The 1930s version of an Airbnb, tourist homes were regular-ass homes with rooms rented out to travelers by the homeowners—in this case, John and Edith Linke. As motels spread across the US, travelers chose the option that offered a more standardized level of quality, and most tourist homes turned back into normal homes or boarding houses in the 1940s and 1950s. Can’t miss the clear parallels to the initial Airbnb boom, the proliferation of those shitty soulless straight-to-Airbnb apartments, and the platform's slow decline (if I’m going to stay somewhere expensive and cookiecutter, may as well pick a hotel that won’t charge an exorbitant cleaning fee).

~1940 postcard via the Tichnor Bros. Collection, Boston Public Library / 2022 photo

On the surface, this postcard might seem kind of mundane—they’re just random houses in Iowa—but that’s what’s really quite neat here. It’s pretty unlikely for us to have a postcard record of two unexceptional houses, and even more unusual that they’re both still standing.

A page in the 1945 Negro Motorist Green Book, Library of Congress

Before their decline, tourist homes were a typical part of US travel infrastructure, especially for Black Americans shut out of racist hotels—tourist homes were one of the main categories listed in the Green Book. Obviously not these particular homes, though—actually, as far as I can tell, Davenport was never included in any Green Book. ominous omission.

Again, tourist homes were just regular houses, and these two—which, if it’s not clear, are right next to each other—were both built as your typical single family home. The one on the top of the postcard, 1321 Main Street, was built in 1917 as the home of farmer Charles W. Lau, who retired to Davenport proper from Magnolia Crest, his family farm outside the city. Incredibly, Magnolia Crest is still there, still a farm, and still owned by the Lau family. “Retired” is maybe not the right word—in retirement, Charles Lau ended up on the Davenport School Board.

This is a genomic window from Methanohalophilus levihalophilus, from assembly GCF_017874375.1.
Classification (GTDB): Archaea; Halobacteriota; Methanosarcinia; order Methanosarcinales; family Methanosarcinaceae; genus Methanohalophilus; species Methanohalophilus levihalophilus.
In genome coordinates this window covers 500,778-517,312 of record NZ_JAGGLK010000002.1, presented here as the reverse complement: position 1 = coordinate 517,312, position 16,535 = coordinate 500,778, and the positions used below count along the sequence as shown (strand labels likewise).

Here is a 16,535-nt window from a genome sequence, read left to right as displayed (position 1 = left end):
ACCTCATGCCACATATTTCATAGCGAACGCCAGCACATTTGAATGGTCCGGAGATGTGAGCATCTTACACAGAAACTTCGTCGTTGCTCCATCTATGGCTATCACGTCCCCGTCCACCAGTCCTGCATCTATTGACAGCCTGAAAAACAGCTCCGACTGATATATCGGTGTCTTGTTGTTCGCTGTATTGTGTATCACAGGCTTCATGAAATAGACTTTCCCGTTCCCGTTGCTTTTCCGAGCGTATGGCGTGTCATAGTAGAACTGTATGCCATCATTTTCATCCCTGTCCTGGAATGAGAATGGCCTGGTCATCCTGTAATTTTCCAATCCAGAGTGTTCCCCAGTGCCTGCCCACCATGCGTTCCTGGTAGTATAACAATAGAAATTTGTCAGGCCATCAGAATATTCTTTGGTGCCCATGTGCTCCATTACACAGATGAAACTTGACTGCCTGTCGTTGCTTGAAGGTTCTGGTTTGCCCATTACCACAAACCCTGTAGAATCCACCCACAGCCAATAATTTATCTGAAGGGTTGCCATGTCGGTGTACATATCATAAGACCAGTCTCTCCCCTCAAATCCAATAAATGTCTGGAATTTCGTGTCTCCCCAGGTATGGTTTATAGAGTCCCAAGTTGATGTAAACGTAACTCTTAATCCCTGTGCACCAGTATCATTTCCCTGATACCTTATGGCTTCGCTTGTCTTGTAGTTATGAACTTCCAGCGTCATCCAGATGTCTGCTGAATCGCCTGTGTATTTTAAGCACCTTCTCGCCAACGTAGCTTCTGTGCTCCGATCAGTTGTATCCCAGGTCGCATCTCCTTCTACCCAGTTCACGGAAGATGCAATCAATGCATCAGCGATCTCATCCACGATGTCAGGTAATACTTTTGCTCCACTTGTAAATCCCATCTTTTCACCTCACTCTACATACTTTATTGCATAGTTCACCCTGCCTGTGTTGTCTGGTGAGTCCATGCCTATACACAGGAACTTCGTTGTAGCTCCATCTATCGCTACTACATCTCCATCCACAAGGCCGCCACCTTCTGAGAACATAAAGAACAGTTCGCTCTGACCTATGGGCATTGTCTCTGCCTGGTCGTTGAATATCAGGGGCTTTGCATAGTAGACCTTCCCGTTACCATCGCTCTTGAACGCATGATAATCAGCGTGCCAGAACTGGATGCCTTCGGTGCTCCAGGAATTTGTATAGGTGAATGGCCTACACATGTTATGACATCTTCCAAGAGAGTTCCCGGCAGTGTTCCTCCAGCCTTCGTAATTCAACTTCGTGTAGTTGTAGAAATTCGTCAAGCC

The Laus put this house up for sale in 1922 for $10.5k ($190k in today’s money), but ended up renting it out into the 1930s. Their first tenant was J.M. Siegel, a diamond broker, whom I only mention because on this very doorstep was robbed of diamonds and cash worth $90k in present terms—it was notable enough that 30 years later the Quad City Daily Times was still using it for an “On This Day” bit of filler content.

By the early 1930s both of these homes were boarding houses. In 1939, John and Edith Linke bought 1321 Main Street, ringing in these houses’ brief period as the Linke Tourist Homes.

John Linke was a longtime guard and a fireman at the Rock Island Arsenal across the river, as well as a WWI veteran, an Odd Fellow, and one-time president of the Rock Island Arsenal Credit Union. He was also pretty clearly stepping out on Edith—they divorced in 1945, and within a few weeks he and Viola Hevern had applied for a marriage license. Edith kept both houses in the split, running 1321 Main Street as a rooming house into the 1950s.

I’m always interested in the change in rent prices in this kind of place over the years. For a two room apartment with a bathroom, rent here was:

  • $115 in 1950 (the equivalent to an eye-popping $1,450 today, you can really see that post-war housing crunch)
  • $70 in 1953 ($775)
  • $60 in 1961 ($600)
  • $225 in 1993 ($450)

The other tourist home, 131 W 14th St., is a good bit older. Built around 1895 as a single family home, it cycled between that and a rooming house for decades (including its brief years as a Linke tourist home).

Postcard verso via the Tichnor Bros. Collection, Boston Public Library

Production Files

Further reading:

1962 article on a resident of one of the homes